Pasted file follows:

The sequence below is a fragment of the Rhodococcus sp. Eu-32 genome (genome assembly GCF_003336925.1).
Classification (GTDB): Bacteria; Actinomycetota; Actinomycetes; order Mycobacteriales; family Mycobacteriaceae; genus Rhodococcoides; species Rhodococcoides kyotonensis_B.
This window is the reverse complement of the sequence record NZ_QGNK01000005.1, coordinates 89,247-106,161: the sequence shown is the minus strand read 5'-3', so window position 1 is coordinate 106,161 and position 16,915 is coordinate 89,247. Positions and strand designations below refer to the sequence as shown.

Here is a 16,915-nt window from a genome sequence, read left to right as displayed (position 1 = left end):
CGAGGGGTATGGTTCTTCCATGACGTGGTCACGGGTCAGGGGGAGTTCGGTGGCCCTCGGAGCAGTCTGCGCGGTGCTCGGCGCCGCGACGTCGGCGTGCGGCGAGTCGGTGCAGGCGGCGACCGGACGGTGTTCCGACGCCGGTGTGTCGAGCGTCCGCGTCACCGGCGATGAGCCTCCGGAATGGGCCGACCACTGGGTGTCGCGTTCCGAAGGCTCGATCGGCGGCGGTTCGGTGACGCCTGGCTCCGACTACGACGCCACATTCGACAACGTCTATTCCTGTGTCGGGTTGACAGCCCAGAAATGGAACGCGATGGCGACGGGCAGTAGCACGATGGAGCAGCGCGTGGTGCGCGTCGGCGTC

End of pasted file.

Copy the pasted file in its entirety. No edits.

The sequence below is a fragment of the Rhodococcus sp. Eu-32 genome (genome assembly GCF_003336925.1).
Classification (GTDB): Bacteria; Actinomycetota; Actinomycetes; order Mycobacteriales; family Mycobacteriaceae; genus Rhodococcoides; species Rhodococcoides kyotonensis_B.
This window is the reverse complement of the sequence record NZ_QGNK01000005.1, coordinates 89,247-106,161: the sequence shown is the minus strand read 5'-3', so window position 1 is coordinate 106,161 and position 16,915 is coordinate 89,247. Positions and strand designations below refer to the sequence as shown.

Here is a 16,915-nt window from a genome sequence, read left to right as displayed (position 1 = left end):
CGAGGGGTATGGTTCTTCCATGACGTGGTCACGGGTCAGGGGGAGTTCGGTGGCCCTCGGAGCAGTCTGCGCGGTGCTCGGCGCCGCGACGTCGGCGTGCGGCGAGTCGGTGCAGGCGGCGACCGGACGGTGTTCCGACGCCGGTGTGTCGAGCGTCCGCGTCACCGGCGATGAGCCTCCGGAATGGGCCGACCACTGGGTGTCGCGTTCCGAAGGCTCGATCGGCGGCGGTTCGGTGACGCCTGGCTCCGACTACGACGCCACATTCGACAACGTCTATTCCTGTGTCGGGTTGACAGCCCAGAAATGGAACGCGATGGCGACGGGCAGTAGCACGATGGAGCAGCGCGTGGTGCGCGTCGGCGTC